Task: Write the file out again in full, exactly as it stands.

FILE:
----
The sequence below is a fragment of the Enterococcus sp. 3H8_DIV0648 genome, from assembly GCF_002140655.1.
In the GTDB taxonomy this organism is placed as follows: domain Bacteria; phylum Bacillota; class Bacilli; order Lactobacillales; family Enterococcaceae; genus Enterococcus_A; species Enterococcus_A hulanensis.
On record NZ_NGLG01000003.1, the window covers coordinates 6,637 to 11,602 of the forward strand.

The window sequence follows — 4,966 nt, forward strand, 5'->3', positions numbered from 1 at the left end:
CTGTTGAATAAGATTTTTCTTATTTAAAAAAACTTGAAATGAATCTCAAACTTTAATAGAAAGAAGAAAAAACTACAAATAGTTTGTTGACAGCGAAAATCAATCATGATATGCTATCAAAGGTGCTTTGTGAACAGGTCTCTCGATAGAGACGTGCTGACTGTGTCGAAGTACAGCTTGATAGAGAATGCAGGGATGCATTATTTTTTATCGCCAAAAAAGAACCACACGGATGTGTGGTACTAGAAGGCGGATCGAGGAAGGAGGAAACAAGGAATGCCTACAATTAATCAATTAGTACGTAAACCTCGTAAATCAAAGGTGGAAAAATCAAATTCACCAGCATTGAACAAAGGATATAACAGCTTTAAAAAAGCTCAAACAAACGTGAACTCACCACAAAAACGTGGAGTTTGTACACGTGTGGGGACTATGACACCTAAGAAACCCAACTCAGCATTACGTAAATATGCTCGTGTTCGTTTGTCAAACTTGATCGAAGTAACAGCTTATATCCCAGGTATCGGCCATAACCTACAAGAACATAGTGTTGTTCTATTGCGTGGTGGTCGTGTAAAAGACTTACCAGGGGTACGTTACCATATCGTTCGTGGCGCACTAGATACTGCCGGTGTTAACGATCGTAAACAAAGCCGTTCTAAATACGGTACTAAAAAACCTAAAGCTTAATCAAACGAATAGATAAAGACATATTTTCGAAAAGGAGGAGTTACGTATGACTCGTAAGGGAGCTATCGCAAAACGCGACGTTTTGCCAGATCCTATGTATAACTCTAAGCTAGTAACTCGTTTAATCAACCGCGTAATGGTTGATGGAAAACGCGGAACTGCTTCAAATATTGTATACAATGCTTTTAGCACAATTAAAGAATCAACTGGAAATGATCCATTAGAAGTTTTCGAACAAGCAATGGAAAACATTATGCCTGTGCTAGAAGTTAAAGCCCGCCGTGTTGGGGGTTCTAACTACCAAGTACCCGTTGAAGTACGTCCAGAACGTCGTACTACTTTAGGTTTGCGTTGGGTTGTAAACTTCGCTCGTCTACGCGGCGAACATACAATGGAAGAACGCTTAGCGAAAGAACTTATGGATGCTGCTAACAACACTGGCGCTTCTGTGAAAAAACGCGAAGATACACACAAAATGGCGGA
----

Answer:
The sequence below is a fragment of the Enterococcus sp. 3H8_DIV0648 genome, from assembly GCF_002140655.1.
In the GTDB taxonomy this organism is placed as follows: domain Bacteria; phylum Bacillota; class Bacilli; order Lactobacillales; family Enterococcaceae; genus Enterococcus_A; species Enterococcus_A hulanensis.
On record NZ_NGLG01000003.1, the window covers coordinates 6,637 to 11,602 of the forward strand.

The window sequence follows — 4,966 nt, forward strand, 5'->3', positions numbered from 1 at the left end:
CTGTTGAATAAGATTTTTCTTATTTAAAAAAACTTGAAATGAATCTCAAACTTTAATAGAAAGAAGAAAAAACTACAAATAGTTTGTTGACAGCGAAAATCAATCATGATATGCTATCAAAGGTGCTTTGTGAACAGGTCTCTCGATAGAGACGTGCTGACTGTGTCGAAGTACAGCTTGATAGAGAATGCAGGGATGCATTATTTTTTATCGCCAAAAAAGAACCACACGGATGTGTGGTACTAGAAGGCGGATCGAGGAAGGAGGAAACAAGGAATGCCTACAATTAATCAATTAGTACGTAAACCTCGTAAATCAAAGGTGGAAAAATCAAATTCACCAGCATTGAACAAAGGATATAACAGCTTTAAAAAAGCTCAAACAAACGTGAACTCACCACAAAAACGTGGAGTTTGTACACGTGTGGGGACTATGACACCTAAGAAACCCAACTCAGCATTACGTAAATATGCTCGTGTTCGTTTGTCAAACTTGATCGAAGTAACAGCTTATATCCCAGGTATCGGCCATAACCTACAAGAACATAGTGTTGTTCTATTGCGTGGTGGTCGTGTAAAAGACTTACCAGGGGTACGTTACCATATCGTTCGTGGCGCACTAGATACTGCCGGTGTTAACGATCGTAAACAAAGCCGTTCTAAATACGGTACTAAAAAACCTAAAGCTTAATCAAACGAATAGATAAAGACATATTTTCGAAAAGGAGGAGTTACGTATGACTCGTAAGGGAGCTATCGCAAAACGCGACGTTTTGCCAGATCCTATGTATAACTCTAAGCTAGTAACTCGTTTAATCAACCGCGTAATGGTTGATGGAAAACGCGGAACTGCTTCAAATATTGTATACAATGCTTTTAGCACAATTAAAGAATCAACTGGAAATGATCCATTAGAAGTTTTCGAACAAGCAATGGAAAACATTATGCCTGTGCTAGAAGTTAAAGCCCGCCGTGTTGGGGGTTCTAACTACCAAGTACCCGTTGAAGTACGTCCAGAACGTCGTACTACTTTAGGTTTGCGTTGGGTTGTAAACTTCGCTCGTCTACGCGGCGAACATACAATGGAAGAACGCTTAGCGAAAGAACTTATGGATGCTGCTAACAACACTGGCGCTTCTGTGAAAAAACGCGAAGATACACACAAAATGGCGGA